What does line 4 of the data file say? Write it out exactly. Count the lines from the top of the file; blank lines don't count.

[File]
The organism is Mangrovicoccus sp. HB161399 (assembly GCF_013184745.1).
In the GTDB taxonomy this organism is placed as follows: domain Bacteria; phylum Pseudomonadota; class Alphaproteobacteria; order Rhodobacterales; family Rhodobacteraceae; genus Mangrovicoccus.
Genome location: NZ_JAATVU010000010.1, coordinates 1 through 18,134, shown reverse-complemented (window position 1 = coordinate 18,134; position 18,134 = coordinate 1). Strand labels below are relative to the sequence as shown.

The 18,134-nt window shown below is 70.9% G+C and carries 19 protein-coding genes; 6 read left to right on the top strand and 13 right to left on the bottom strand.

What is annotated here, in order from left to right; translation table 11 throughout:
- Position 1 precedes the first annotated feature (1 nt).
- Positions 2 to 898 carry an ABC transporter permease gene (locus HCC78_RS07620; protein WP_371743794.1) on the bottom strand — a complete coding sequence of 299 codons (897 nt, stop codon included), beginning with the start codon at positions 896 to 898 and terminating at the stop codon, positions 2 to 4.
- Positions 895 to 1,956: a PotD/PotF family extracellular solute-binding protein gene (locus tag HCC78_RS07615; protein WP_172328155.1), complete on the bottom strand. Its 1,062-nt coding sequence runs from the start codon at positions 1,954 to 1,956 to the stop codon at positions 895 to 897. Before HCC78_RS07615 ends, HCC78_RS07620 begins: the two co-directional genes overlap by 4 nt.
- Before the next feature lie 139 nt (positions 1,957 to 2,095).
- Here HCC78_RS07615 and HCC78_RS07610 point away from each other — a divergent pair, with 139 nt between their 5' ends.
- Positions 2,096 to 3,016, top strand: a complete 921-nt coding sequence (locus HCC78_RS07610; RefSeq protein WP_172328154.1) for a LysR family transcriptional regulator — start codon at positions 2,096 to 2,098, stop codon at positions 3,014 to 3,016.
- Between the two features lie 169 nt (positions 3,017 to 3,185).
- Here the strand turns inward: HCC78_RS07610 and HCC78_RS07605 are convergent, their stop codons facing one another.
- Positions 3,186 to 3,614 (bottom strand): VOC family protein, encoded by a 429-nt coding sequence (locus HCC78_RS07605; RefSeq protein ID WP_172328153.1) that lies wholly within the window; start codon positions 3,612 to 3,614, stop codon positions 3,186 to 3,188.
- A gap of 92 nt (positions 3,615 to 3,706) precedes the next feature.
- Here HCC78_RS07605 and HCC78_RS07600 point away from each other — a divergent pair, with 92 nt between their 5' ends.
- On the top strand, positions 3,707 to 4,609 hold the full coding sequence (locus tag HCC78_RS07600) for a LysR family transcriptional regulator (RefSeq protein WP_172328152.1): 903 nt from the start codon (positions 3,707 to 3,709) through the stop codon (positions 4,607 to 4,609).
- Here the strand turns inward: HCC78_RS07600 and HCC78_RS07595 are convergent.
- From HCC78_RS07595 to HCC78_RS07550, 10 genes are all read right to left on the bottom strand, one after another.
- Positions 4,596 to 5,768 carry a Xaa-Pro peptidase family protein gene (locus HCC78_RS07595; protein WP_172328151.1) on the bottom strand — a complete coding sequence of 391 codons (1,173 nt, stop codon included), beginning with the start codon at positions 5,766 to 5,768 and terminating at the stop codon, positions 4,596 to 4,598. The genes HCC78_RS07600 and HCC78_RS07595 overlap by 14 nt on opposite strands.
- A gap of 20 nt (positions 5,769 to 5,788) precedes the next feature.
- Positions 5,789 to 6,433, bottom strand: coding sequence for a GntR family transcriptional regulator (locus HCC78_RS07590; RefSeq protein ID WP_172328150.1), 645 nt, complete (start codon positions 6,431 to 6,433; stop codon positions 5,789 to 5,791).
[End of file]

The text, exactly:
The 18,134-nt window shown below is 70.9% G+C and carries 19 protein-coding genes; 6 read left to right on the top strand and 13 right to left on the bottom strand.